During my freshman year of college, I was running low on money and wanted to get a job that had flexible enough hours for me to focus on school. After an anthropomorphically-named company reached out to me and told me I was the kind of student they were looking for to tutor students in the Chicago area, I was instantly excited and ran to complete my profile. Weeks went by and I had yet to receive any offers despite all of the offers I had indicated I was interested in. Desperate for some sort of opportunity, I decided to write a blog post for the company to help boost my profile.
They didn’t publish it… until now.
15 months later.
I now have a job that has flexible hours and is able to support me getting groceries each month and the
occasional excessive Taco Bell. And guess what? That job is most definitely not from that company.
Why? Because Frog Tutoring is a scam ☕️
here’s that post:
Hacking Your Math Class with Computer Science – Programming the Quadratic Formula on Your Calculator!
Imagine this: you’re sitting in physics class with only one more question on your test. There’s only three minutes left on the clock, and you’re working on a killer kinematics problem. Just as the clock ticks down to the last minute, you simplify your equation to find the answer — well, almost. It turns out you’re left with a quadratic equation, perhaps one that says 5t2+17x-179. WHAT?! You have no time to factor the problem out or do the quadratic equation to find the t-value that makes logical sense. Just as you give up all hope, imagine that you pull out your calculator, enter three numbers, and have the answer computed instantaneously!
Intrigued? So was I when I first started exploring the amazing world of computer science. Most students from middle school even on to college have a Texas Instruments calculator used for calculating answers and occasionally graphing – but why have a great piece of technology without using it to its full potential? This is how I first fell in love with coding – by going on my calculator during long stretches of physics classes and messing around, and today, I am going to make your life easier by teaching you how to code the quadratic equation on your calculator easily!
First, the tools: 1) you’re going to need a Texas Instrument calculator (preferably a TI-83 series or TI-84 series) to code on and 2) a curiosity for how programs you use every day (such as the device you’re reading this on right now) work. Oh, and 3) a desire to make your life easier by never having to do the tedious calculation again.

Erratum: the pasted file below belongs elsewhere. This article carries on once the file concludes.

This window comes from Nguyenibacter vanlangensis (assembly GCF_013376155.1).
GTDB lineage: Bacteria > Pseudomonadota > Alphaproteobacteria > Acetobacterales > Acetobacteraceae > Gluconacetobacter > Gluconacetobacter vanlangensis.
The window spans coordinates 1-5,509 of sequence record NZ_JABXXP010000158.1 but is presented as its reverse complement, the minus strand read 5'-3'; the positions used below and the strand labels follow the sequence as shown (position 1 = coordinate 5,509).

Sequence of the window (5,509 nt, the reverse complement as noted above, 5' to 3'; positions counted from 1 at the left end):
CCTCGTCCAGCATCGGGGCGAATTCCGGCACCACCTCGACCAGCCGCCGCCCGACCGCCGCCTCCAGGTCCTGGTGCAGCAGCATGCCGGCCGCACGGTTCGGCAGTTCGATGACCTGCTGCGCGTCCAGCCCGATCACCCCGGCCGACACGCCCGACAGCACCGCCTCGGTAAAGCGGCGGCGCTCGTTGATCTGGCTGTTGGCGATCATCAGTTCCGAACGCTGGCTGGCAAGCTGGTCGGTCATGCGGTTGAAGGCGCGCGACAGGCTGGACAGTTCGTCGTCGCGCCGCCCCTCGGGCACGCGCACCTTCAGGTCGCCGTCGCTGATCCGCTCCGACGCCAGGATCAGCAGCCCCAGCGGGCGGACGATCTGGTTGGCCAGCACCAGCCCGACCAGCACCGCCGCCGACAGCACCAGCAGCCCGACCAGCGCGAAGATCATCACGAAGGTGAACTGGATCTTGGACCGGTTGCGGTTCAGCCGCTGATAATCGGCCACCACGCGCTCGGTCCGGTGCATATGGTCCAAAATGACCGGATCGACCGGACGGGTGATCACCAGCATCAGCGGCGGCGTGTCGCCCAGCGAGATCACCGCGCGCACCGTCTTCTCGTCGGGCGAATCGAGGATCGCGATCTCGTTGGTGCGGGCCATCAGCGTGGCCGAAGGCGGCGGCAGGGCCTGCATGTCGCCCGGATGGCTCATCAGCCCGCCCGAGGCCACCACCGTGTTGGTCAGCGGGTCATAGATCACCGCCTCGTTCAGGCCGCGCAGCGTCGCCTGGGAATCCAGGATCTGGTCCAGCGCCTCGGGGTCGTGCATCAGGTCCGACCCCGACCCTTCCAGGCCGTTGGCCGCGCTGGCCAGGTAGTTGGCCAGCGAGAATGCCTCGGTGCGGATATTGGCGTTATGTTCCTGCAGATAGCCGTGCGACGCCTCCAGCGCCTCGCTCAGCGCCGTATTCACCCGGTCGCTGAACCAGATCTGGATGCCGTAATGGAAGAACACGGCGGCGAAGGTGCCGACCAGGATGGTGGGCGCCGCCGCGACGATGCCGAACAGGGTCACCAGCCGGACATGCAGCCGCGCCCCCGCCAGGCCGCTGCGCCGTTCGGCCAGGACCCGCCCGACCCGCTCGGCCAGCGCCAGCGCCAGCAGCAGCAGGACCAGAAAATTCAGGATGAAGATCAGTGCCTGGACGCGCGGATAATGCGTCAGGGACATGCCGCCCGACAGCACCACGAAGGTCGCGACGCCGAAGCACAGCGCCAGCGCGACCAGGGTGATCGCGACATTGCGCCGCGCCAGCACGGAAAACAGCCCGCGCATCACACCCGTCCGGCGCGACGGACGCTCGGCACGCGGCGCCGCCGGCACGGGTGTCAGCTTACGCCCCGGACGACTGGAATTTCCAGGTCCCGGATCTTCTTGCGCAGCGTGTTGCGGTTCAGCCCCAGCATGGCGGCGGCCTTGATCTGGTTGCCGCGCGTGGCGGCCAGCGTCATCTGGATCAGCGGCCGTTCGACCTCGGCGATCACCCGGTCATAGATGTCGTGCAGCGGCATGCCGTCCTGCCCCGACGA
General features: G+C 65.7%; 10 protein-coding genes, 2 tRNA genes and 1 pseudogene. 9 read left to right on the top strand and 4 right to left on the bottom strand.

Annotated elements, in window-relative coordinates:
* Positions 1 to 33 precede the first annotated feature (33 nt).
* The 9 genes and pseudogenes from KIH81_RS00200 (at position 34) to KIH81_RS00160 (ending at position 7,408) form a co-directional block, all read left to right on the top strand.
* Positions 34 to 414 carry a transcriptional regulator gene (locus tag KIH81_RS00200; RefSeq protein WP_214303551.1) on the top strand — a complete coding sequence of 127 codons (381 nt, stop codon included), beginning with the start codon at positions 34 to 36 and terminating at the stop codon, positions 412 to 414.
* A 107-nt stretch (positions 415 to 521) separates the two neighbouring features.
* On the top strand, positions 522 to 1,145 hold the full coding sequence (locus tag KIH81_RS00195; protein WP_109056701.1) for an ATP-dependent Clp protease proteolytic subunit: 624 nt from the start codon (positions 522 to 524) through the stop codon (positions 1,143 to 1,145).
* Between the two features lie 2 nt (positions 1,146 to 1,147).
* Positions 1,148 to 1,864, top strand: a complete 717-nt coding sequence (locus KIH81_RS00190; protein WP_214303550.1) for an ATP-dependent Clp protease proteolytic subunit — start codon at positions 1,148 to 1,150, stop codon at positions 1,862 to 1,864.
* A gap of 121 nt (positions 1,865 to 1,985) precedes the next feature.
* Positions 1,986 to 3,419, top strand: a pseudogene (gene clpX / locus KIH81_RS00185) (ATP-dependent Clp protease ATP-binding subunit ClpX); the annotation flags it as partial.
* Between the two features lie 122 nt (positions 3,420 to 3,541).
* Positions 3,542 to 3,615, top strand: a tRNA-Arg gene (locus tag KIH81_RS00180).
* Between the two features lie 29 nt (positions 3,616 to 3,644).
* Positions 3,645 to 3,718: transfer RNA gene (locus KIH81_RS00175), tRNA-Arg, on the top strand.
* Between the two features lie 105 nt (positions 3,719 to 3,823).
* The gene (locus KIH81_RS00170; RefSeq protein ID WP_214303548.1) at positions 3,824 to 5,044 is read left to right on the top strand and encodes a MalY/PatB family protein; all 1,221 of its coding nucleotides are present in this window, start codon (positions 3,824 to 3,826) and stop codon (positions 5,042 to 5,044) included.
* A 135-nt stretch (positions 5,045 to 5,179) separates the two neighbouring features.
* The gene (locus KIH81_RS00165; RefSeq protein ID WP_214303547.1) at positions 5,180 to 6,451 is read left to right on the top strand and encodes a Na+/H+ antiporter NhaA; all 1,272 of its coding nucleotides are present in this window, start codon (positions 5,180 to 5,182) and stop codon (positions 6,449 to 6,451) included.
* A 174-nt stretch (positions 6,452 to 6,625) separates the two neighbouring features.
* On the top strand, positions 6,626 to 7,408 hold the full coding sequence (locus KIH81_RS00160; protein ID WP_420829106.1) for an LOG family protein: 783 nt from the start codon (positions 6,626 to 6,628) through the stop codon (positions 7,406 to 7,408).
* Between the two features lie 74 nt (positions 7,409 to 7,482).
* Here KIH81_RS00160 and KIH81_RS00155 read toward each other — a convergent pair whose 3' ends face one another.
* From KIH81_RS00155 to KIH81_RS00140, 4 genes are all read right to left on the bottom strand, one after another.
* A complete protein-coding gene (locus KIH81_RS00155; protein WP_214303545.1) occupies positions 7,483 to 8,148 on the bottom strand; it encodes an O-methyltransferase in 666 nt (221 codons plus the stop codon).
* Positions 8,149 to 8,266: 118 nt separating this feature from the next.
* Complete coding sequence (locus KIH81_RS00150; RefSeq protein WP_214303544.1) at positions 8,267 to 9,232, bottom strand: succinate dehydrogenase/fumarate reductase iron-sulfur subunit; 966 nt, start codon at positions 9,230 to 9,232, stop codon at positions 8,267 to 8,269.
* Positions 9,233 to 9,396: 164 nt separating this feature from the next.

Got your tools? Great! Let’s begin!
STEP 1 – Getting Started:
We’re going to want to start by making a new program on our calculator. To do this, turn the calculator on (hopefully you already know how to do this) and press the PRGM button. Here is a list of your programs on your calculator (which most likely will be blank) with three options at the time. Use the arrow keys to navigate to the NEW section and click enter to “Create New.” Now name your program something cool! I have mine named as “QUAD,” but you can name it “COOL,” “HACK,” or “ICECREAM” (if you really like ice cream a lot) with the alphabet keys in green above the normal function keys. Now you should have a blank canvas to create your program. Perfect!
STEP 2 – Programming Time:
The first thing we’re going to want to do is display the quadratic form for our user (just in case they forgot it). To do this, hit the PRGM button again, navigate to the right to I/O (which stands for input and output onto the screen) and then click the “Disp” command. Type the following right after the Disp command: “AX2+BX+C=0” (with the quotation marks!). Hint: the equals sign (‘=’) can be found by pressing the keys: 2nd->MATH. It should be the first key at the top of this page. Your calculator should look like this now:
If so, good job! You’re almost there. Let’s get on to the real stuff now (we’ll go a bit faster pace from now on).
We now want to have variables to compute the quadratic equation. The three numbers we actually need for the quadratic formula are A, B, and C (reference the picture below if that didn’t fully make sense to you).
We want the user to input these into the program, so we use the “Prompt” function. This is under PRGM -> I/O (same as the DISP function). From there, program three lines to input each variable: A, B, and C. Now you’re program should look like this: